And that's it....
Almost a 'Nobby no-mates' party then....

p.s. Other stories covered on the PoR site: "Serhiy Kivalov: Someone benefits from artificial worsening of relations between Ukraine and the Council of Europe" [?!]

Criminal lawlessness by 'mazhory' may eventually lead to civil disorder

Several days ago in Mykolayiv, 18-year old Oksana Makar was allegedly raped by three 'mazhory', sons of privileged elite parents, and then set on fire. She has had several limbs amputated and her life hangs in the balance. Two of the three suspects were released shortly after their arrest. Spontaneous ad-hoc protests sprung up, and as a result this diabolical event has figured prominently in news bulletins and political tv shows, and had led to much critical self-examination of Ukrainian society.

Since then, a similarly dreadful event has occurred in Simferopol.

Most Ukrainians agree that there now exists an entire caste of unruly untouchables who can simply pay off any law enforcement or judicial agency in order that their misdemeanours go unpunished. Barely a week goes by without their behaviour causing deaths amongst the innocent. Apart from the odd glib statement from ruling politicians, this shocking phenomenon remains unchecked.

Brazen flouting of the law, particularly by 'chinovnyky' and their offspring is encountered on a daily basis. Trust in the police, state prosecutors and judges is almost non existent.

My guess is the issue of law and order would figure very highly on the Ukrainian electorate's list of concerns - and yet these matters are not addressed by politicians with any of the seriousness encountered in Western democracies.

Despite being regarded of a nation of stoics, there are limits to what the man in the street will put up with. A Russian political analyst, Andrei Okara, in a 'U.P' blog, claims that recent resonant, despicable acts of violence against girls in Mykolayiv and Simferopol could be a detonator for public anger in Ukraine:

"If it were not for a student protest rally by 10 people before the regional department of Ministry of Internal Affairs' offices in Mykolayiv, the story would not have come to public prominence. Without this picket no-one would have gotten to know about it. All the detainees would have been released and the story would have been: the girl raped three boys from respectable families and then, realizing the gravity of her deed, doused himself with gasoline and set herself on fire. But the existence of a civil society ensured the events became publicly known and widely discussed," emphasized the analyst.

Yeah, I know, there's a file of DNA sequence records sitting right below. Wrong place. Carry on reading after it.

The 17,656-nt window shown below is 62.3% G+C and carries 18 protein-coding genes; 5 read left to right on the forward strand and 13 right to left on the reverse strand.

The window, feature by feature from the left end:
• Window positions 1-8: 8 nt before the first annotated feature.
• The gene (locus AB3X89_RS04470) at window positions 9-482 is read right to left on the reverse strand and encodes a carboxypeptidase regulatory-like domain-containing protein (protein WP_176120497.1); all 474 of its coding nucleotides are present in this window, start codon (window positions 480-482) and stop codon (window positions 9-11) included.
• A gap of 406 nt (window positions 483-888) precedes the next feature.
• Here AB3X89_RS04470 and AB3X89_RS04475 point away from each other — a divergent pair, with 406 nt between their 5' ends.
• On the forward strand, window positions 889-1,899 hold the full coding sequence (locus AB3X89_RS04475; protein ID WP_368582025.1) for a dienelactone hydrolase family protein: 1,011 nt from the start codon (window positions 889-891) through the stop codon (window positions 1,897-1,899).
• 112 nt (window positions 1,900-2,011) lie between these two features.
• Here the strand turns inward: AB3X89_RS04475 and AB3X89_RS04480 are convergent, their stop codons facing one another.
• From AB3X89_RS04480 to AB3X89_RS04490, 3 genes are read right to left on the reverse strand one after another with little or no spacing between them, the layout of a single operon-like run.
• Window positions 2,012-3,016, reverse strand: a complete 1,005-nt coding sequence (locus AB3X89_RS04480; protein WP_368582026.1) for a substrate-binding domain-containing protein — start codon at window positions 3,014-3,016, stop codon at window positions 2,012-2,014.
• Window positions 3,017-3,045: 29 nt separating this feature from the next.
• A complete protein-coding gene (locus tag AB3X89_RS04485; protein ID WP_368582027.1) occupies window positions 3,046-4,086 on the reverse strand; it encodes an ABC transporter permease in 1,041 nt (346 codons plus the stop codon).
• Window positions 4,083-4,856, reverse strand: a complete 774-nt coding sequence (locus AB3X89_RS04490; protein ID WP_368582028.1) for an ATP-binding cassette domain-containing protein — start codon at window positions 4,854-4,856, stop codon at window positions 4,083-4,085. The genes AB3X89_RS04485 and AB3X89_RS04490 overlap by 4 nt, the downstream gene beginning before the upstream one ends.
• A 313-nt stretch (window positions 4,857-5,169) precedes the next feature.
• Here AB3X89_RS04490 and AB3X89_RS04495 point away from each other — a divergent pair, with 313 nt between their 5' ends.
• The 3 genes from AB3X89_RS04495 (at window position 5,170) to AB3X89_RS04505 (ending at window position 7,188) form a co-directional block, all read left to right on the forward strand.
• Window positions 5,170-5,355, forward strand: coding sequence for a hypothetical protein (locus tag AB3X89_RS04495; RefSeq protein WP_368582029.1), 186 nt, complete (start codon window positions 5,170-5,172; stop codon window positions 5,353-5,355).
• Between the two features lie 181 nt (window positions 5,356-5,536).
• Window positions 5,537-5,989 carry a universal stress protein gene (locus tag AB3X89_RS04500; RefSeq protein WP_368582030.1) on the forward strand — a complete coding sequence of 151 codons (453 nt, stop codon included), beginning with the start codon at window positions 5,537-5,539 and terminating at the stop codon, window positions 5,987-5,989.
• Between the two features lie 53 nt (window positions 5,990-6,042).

"These two terrible tragedies are an example of how everyday feudal reality intrudes into our lives. The cup of patience of the Ukrainian people is beginning to overflow. The story of [Yanukovych's] Mezhyhirya [palace], the story of the president's helicopter, the story of Peysazh Avenue [the brazen urban land grab of a public space in Kyiv by developers], now the story of these mazhory who raped and tried to burn a girl alive. As a result, a public vendetta against the government may spring up. This government does not know how to respond to these situations and their sole reaction - Yanukovych's social initiative, takes the form of bribing the electorate with a thousand hryvnia [in pre-election hand-outs]. Most people will recognise this as a crude attempt to buy the sympathy of voters, "said the expert.

"The latest horror was an analgous situation in Simferopol [where local residents discovered the body of a girl, that had been mauled by dogs. According to the Crimean media, the girl had been beaten, raped and left by the side of the roadway]. And every time it turns out that the children of those in government are absolutely immune from blame and punishment. It is always the victim's fault. This is a very powerful detonator for public anger and discontent which could create conditions for a revolutionary situation in Ukraine," concluded Okara.

[Note on the night of 9/10th March, three people allegedly lured 18-year-old Oksana Makar into an apartment after they had met in a bar. She was then serially raped. When the victim threatened to tell the police, one of the suspects began to strangle her. Believing that she is dead, the perpetrators carried her body to an abandoned construction site and set her fire. ]

Monday, March 12, 2012

Lesson for Verkhovna Rada from British parliament

Last month in the British House of Commons, Labour MP Eric Joyce physically attacked four politicians in a drunken assault. He was arrested by police and charged.

After a court trial last week in which he pleaded guilty, Joyce was handed a 12-month community order. He was lucky to avoid imprisonment; fined £3,000 and told to pay £350 to each of his victims plus costs.

He was suspended from his party; today publicly apologised in the parliament chamber for his behaviour, then resigned from the Labour party.

Read more and see video of Joyce's personal parliamentary statement here. Despite his behaviour last month he remains a man of honour.